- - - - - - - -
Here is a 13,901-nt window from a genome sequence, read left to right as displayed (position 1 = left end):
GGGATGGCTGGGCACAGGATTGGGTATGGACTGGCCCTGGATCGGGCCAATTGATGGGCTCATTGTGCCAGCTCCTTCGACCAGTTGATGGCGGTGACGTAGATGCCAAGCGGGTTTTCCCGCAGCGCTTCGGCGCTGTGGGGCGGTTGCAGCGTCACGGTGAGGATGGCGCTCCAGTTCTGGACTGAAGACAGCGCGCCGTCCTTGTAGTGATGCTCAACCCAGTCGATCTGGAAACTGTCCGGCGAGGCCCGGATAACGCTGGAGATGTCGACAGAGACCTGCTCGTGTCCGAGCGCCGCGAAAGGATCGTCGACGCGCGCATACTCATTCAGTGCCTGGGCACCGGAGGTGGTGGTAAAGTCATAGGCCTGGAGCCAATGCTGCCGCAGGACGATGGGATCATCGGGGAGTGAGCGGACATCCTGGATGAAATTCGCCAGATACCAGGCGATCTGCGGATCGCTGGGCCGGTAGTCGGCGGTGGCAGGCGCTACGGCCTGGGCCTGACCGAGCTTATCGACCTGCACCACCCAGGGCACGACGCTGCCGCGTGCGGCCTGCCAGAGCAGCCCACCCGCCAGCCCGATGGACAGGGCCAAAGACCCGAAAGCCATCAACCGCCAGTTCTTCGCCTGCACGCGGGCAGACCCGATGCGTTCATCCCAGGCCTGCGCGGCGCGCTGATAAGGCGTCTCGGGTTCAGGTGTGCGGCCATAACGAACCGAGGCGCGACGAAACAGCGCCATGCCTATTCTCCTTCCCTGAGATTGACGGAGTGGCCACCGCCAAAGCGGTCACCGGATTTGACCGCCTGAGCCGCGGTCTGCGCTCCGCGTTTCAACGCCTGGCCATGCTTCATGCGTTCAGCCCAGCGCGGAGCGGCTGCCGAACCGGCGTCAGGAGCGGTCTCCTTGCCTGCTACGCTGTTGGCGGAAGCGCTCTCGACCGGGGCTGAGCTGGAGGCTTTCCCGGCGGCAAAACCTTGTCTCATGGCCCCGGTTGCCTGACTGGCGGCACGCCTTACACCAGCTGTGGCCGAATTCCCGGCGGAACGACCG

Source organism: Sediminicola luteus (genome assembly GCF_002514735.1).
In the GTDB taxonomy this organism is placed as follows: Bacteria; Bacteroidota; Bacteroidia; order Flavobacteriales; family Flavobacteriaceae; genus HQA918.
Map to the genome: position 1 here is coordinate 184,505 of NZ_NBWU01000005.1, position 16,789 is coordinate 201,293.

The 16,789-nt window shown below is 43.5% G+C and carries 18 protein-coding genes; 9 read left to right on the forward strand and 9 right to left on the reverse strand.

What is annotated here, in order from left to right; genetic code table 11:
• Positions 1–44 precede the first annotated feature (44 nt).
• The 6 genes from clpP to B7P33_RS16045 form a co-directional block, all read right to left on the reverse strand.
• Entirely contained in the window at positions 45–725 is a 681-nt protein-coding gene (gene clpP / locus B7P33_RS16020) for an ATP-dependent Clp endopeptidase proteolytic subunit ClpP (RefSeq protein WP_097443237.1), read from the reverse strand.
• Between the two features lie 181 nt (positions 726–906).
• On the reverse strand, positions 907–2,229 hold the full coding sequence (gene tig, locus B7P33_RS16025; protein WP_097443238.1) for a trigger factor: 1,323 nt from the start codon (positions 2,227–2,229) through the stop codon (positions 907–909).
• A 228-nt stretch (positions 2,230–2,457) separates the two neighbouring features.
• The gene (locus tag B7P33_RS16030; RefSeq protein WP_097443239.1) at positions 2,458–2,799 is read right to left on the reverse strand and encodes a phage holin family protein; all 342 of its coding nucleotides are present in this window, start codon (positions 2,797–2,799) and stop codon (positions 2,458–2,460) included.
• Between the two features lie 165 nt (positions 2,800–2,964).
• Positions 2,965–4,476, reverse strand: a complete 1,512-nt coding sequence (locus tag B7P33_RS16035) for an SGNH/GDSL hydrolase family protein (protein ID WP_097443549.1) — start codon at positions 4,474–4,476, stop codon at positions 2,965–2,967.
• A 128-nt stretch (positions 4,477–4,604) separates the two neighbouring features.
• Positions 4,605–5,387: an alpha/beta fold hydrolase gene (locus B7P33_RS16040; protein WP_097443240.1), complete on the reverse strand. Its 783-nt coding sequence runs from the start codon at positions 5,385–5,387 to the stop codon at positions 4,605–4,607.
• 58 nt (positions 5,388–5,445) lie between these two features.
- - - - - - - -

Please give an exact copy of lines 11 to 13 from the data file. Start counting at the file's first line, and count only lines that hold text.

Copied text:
• Between the two features lie 181 nt (positions 726–906).
• On the reverse strand, positions 907–2,229 hold the full coding sequence (gene tig, locus B7P33_RS16025; protein WP_097443238.1) for a trigger factor: 1,323 nt from the start codon (positions 2,227–2,229) through the stop codon (positions 907–909).
• A 228-nt stretch (positions 2,230–2,457) separates the two neighbouring features.